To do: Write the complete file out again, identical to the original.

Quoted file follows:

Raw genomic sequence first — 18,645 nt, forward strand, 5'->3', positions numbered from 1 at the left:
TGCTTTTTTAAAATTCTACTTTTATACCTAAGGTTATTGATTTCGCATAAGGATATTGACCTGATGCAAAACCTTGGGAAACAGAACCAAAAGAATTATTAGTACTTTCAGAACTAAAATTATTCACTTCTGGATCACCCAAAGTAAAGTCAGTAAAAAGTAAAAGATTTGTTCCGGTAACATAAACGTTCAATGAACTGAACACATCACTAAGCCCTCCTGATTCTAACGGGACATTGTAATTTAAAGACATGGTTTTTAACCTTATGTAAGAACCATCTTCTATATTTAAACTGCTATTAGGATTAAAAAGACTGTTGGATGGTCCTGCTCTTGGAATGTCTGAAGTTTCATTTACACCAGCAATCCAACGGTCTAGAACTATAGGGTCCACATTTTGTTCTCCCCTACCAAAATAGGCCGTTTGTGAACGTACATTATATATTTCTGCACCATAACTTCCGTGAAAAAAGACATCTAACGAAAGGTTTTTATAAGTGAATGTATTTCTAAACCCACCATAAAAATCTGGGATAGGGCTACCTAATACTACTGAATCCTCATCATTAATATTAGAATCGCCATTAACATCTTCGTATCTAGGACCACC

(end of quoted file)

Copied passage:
Raw genomic sequence first — 18,645 nt, forward strand, 5'->3', positions numbered from 1 at the left:
TGCTTTTTTAAAATTCTACTTTTATACCTAAGGTTATTGATTTCGCATAAGGATATTGACCTGATGCAAAACCTTGGGAAACAGAACCAAAAGAATTATTAGTACTTTCAGAACTAAAATTATTCACTTCTGGATCACCCAAAGTAAAGTCAGTAAAAAGTAAAAGATTTGTTCCGGTAACATAAACGTTCAATGAACTGAACACATCACTAAGCCCTCCTGATTCTAACGGGACATTGTAATTTAAAGACATGGTTTTTAACCTTATGTAAGAACCATCTTCTATATTTAAACTGCTATTAGGATTAAAAAGACTGTTGGATGGTCCTGCTCTTGGAATGTCTGAAGTTTCATTTACACCAGCAATCCAACGGTCTAGAACTATAGGGTCCACATTTTGTTCTCCCCTACCAAAATAGGCCGTTTGTGAACGTACATTATATATTTCTGCACCATAACTTCCGTGAAAAAAGACATCTAACGAAAGGTTTTTATAAGTGAATGTATTTCTAAACCCACCATAAAAATCTGGGATAGGGCTACCTAATACTACTGAATCCTCATCATTAATATTAGAATCGCCATTAACATCTTCGTATCTAGGACCACC